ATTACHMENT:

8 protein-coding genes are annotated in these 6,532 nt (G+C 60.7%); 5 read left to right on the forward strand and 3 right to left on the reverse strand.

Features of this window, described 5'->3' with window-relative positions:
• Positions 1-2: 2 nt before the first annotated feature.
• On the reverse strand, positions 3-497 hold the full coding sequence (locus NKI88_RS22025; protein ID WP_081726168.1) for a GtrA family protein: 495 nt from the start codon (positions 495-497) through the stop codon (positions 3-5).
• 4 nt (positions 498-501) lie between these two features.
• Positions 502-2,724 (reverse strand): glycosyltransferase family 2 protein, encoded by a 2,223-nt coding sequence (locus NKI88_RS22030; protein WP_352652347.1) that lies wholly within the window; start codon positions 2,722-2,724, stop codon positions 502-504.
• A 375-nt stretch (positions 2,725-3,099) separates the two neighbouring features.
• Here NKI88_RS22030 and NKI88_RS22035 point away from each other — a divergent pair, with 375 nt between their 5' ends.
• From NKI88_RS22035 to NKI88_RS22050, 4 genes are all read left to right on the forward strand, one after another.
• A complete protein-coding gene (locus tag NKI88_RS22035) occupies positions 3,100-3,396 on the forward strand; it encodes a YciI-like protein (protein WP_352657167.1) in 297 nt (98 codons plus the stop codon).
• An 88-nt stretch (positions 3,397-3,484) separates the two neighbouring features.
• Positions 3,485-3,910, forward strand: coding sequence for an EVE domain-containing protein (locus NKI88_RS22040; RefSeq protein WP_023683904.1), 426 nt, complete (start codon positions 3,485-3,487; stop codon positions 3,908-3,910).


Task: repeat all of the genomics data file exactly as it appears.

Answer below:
8 protein-coding genes are annotated in these 6,532 nt (G+C 60.7%); 5 read left to right on the forward strand and 3 right to left on the reverse strand.

Features of this window, described 5'->3' with window-relative positions:
• Positions 1-2: 2 nt before the first annotated feature.
• On the reverse strand, positions 3-497 hold the full coding sequence (locus NKI88_RS22025; protein ID WP_081726168.1) for a GtrA family protein: 495 nt from the start codon (positions 495-497) through the stop codon (positions 3-5).
• 4 nt (positions 498-501) lie between these two features.
• Positions 502-2,724 (reverse strand): glycosyltransferase family 2 protein, encoded by a 2,223-nt coding sequence (locus NKI88_RS22030; protein WP_352652347.1) that lies wholly within the window; start codon positions 2,722-2,724, stop codon positions 502-504.
• A 375-nt stretch (positions 2,725-3,099) separates the two neighbouring features.
• Here NKI88_RS22030 and NKI88_RS22035 point away from each other — a divergent pair, with 375 nt between their 5' ends.
• From NKI88_RS22035 to NKI88_RS22050, 4 genes are all read left to right on the forward strand, one after another.
• A complete protein-coding gene (locus tag NKI88_RS22035) occupies positions 3,100-3,396 on the forward strand; it encodes a YciI-like protein (protein WP_352657167.1) in 297 nt (98 codons plus the stop codon).
• An 88-nt stretch (positions 3,397-3,484) separates the two neighbouring features.
• Positions 3,485-3,910, forward strand: coding sequence for an EVE domain-containing protein (locus NKI88_RS22040; RefSeq protein WP_023683904.1), 426 nt, complete (start codon positions 3,485-3,487; stop codon positions 3,908-3,910).